A random word in an English dictionary has about 10 to 12 bits of entropy (depending on whether the dictionary contains 1000 or 4000 words).  However, one better considers 7 to 8 bits per word if the word is part of a phrase, because there are correlations between the words in phrases (random words don't make up a phrase).  Some research indicates that the entropy of a spoken language corresponds to 6 - 11 bits of entropy, depending on the discourse and the language.  A rough estimate of 7 or 8 bits is hence a good indicator, without any pretension of precision.

If one can combine digits, letters and special symbols like +,-,#,$,% etc... one can obtain almost 7 bits per symbol.  This is the reason why many advices concerning passwords tell you or even oblige you to make a password that contains letters in upper and lower case, digits and special characters, in order to increase the entropy per character.  This is entirely stupid.  The only reason why this did matter in the past, was that passwords were made up of a very limited number of symbols.  20 years ago, UNIX accounts had 8 character passwords, so to cram sufficient entropy in only 8 characters, one needed to have as much entropy per character as possible.

Making up such passwords is stupid, because it is very hard for a human being to remember such a string of random characters without meaning, which will imply that one will use short passwords if one has to use these funny things.  What matters is not the entropy per symbol, but the total password entropy.  Rather have a very long password with very high entropy, but with relatively low entropy per symbol, than a short password with low entropy, but high entropy per symbol.

The password "the_day_I_met_my_wife_I_was_in_fact_on_the_Eiffel_tower" contains much, much more entropy than "Ux%!4Fk7" and the first one is much, much easier to remember than the second one.

The first password has about 14 x 8 = 112 bits (or 14 x 7 = 98 bits) of entropy, while the second one has 8 x 7 = 56 bits of entropy.  The first password starts to have an amount of entropy comparable to a cryptographic key ; the second one is a good password, but a weak key.  But the most important is: the first password is much easier to remember than the second one !  In order to have the same amount of entropy, one would need about 16 characters of weird symbols:  "Ux%!4Fk78C*)Bz;v".  Go and remember that !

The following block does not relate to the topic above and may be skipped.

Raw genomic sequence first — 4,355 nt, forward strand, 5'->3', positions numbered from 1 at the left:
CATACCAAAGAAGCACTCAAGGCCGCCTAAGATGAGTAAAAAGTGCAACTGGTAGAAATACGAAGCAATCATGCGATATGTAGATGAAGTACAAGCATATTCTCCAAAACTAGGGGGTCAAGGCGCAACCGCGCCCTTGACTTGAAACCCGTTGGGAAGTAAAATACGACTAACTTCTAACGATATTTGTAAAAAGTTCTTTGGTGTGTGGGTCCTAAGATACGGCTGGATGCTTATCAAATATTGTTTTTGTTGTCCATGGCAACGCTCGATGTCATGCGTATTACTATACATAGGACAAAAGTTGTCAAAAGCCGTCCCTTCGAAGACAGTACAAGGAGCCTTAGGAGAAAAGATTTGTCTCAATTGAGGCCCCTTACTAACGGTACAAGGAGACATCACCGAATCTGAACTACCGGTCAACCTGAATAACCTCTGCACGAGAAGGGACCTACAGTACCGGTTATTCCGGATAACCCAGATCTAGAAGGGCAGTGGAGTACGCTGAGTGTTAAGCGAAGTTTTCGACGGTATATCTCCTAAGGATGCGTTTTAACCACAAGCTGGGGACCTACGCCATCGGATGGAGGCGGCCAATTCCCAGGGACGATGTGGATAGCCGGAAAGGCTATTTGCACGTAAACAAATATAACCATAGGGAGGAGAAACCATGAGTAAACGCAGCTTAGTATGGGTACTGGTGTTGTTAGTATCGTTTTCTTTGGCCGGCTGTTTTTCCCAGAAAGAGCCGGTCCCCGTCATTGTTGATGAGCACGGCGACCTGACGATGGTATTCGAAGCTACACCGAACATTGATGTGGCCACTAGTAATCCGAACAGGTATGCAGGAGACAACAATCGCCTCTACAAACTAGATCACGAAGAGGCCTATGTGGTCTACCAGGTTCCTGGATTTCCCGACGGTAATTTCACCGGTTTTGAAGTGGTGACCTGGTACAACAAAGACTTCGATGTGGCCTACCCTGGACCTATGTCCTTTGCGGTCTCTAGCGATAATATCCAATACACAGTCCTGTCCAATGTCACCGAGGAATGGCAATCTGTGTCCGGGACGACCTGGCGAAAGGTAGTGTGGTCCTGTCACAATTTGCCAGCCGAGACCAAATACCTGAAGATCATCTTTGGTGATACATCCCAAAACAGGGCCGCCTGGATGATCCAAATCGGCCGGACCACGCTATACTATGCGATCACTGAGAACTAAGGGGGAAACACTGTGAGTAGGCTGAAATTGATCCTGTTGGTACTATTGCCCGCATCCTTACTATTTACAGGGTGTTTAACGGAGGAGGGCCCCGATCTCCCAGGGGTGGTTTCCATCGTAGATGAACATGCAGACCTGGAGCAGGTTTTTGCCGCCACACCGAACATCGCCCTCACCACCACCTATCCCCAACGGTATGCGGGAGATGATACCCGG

One still finds a lot of suggestions to make passwords with bizarre characters and random choices, but one cannot remember them.  I would urge you to pick an unusual phrase that you will be able to remember, containing several words, that doesn't come from a book, a film or a song lyric, but that you invented yourself.  If you can put in there, in a natural way, words from different languages or self-invented words, that's all the better.  Connect the words with a symbol of your choice, but make it such that you'll be able to remember it easily.  You'll get a password with an entropy of about 8 bits per word.  If you have 5 words in your phrase, that'll be a 40 bit entropy password, grossly.  If you have 10 words, it'll be 80 bits.

What's the use of all this entropy ?  It indicates the number of trials with an answer that are needed on average to guess the password without any other information.  This amount of trials will indicate whether guessing the password is practically feasible, how much effort it will cost, and how long it might take to do so.  The guessing of the password shouldn't be feasible for the probable attackers.

But what is a trial ?  One needs to distinguish whether one can try off line, or whether one needs to actually use the password to see whether it is right in a true communication.  If one needs to try with a true communication to convince a reliable machine, then a few tens of bits of entropy are largely sufficient.  The PIN code of your credit card contains only 4 digits in some cases ; that's only 13 bits of entropy.  This is very weak, but the only way to guess it, is to try it with the physical credit card in a teller machine ; after 3 failed trials, the card is blocked.  This means that one needs to steal, on average, 3300 credit cards in order to guess one right code before it gets blocked ; in that case, you will be able to abuse the card until the legitimate owner blocks it.   If you have the unlimited right to try one password per second, then a 20 bit entropy password will be guessed in 12 days (but you will see it, because during those 12 days, one will have someone trying and failing every second.  A password of 30 bits will take 34 years to be guessed that way.  A 10 bit password will be guessed in 20 minutes.

We see the implications on the security immediately: guessed in 20 minutes (10 bits - one word) ; guessed in 12 days (20 bits - 2 words) ; guessed in 34 years (30 bits - 4 words).  A password of 30 bits is hence totally secure in this case, and a password of 10 bits doesn't mean anything.  A password of 20 bits can be secure if the system administrator is vigilant as to repeated trials over days.